Riga Latvia

The massive Riga Central Market welcomes between 40,000 to 100,000 visitors per day (photo by Nenea hartia – CC BY-SA 4.0)

Riga Central Market

Riga Central Market is truly one of a kind, and is located in five huge hangars built during WWI to shelter Zeppelin airships. It’s also Europe’s largest covered market. Inside you’ll find more than 3,000 sellers and purveyors offering a wide choice of fresh local products. Each building is dedicated to a certain type of food: meat, fish, dairy products, fruits, vegetables, cheese, breads, cakes. Try some Sauerkraut, a Latvian staple, and pelmeni dumplings, a cross between Polish pierogi and Italian. tortellini

As Latvians are nature lovers and most products are organic or wild, this is the market is a perfect place pack up you picnic basket for a great lunch in one of Riga’s many beautiful parks, such as Bastion Hill in Central Riga.

 

Riga Latvia

A 1-hour boat tour around Old Town makes for a relaxing way to see the city (Photo by Captain Raju – CC BY-SA 4.0)

 

Riga Canal Boat Tour

The ancient fortifications between Old Town and the new town were destroyed and replaced by vast green spaces, while the old moat was transformed into a canal leading to the Daugava River. Several companies offer rides in charming, perfectly maintained old boats that hold around a dozen passengers.

During the one-hour sightseeing tour you will see several iconic spots of Riga from a different angle and at a slow pace.  These small boats take off from the pier at Bastion Hill Park, which is also close to the Freedom Monument.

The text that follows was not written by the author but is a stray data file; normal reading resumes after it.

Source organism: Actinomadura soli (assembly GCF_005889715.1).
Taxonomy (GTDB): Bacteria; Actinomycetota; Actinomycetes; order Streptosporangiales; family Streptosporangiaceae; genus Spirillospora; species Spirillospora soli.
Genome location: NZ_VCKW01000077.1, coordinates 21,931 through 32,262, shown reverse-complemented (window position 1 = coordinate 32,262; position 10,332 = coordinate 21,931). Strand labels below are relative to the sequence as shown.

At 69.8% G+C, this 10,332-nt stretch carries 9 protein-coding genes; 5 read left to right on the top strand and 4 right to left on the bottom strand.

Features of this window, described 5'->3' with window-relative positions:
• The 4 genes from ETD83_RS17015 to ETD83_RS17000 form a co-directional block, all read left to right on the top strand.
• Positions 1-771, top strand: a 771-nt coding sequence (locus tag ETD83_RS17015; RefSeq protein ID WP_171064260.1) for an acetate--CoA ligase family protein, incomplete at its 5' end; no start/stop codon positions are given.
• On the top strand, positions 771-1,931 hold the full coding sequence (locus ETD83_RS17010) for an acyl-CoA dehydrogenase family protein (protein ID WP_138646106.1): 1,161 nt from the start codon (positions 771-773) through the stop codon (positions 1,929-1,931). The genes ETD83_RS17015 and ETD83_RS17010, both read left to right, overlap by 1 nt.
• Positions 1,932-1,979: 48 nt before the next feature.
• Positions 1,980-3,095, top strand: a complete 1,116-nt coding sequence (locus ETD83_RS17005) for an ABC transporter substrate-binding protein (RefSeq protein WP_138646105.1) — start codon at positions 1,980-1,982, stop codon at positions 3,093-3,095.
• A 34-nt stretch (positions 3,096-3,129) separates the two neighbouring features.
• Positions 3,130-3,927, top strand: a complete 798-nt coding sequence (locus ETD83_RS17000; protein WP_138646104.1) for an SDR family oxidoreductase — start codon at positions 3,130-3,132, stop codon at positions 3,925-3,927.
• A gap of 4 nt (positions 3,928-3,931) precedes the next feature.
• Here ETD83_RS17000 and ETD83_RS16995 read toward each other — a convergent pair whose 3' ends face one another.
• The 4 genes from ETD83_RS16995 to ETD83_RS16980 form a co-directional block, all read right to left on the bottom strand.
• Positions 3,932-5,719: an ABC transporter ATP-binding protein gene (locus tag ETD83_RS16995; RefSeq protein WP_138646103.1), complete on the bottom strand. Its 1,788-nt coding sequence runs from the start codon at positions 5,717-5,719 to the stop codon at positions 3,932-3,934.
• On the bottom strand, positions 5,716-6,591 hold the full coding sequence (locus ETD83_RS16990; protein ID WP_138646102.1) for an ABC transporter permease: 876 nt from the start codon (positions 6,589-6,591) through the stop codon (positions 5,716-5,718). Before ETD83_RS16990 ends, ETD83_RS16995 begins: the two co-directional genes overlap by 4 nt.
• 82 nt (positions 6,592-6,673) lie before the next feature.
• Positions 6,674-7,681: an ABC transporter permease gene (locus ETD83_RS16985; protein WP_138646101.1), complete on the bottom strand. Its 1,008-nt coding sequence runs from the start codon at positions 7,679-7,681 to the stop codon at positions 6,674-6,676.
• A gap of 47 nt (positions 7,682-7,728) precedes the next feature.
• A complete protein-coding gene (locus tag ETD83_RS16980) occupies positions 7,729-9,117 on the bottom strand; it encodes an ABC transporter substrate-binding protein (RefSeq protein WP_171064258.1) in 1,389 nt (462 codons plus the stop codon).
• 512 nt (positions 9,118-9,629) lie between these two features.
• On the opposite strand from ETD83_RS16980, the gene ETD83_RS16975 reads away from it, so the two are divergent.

You will sail the northern part of the canal, before going up the Daugava River, and then enter the Southern section to the canal, for a complete circle tour of the old city.

Where to stay?

Grand Palace Hotel Riga,  luxury 5-star boutique hotel and member of Leading Hotels of the World , with 56 rooms and suites.

Located in the heart of Riga’s Old Town, the hotel also offers  24-hour room service, complimentary high-speed Wi-Fi internet and air-conditioning.

Getting to Riga

AirBaltic offers two direct flights a day from London Gatwick to Riga.  A dozen of other UK airports are linked to Riga, directly or with one stop.

 

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Be Seeing You In: Riga, Latvia

Good to Know: Latvia is member of EU, and the money is Euro

WOW! Factor: Riga is like Janus with two fabulous faces: the Old Riga and the Art Deco district

Tip: Try the amber beer. The amber that is found on the beaches of Baltic Sea is a typical Latvian gift to offer to your loved one

 

Author bio: Annick Dournes Photographer bio: Frederic de Poligny

Find more travel inspiration at BeSeeingYou

Annick Dournes & Frederic de Poligny
Annick Dournes and Frederic de Poligny are two French tourism journalists who travel the world for many years. They will share with you their very favorite experiences of worldwide travels. Those about France, their native country, will be found on a regular basis in their chronicle “Meanderings through France”.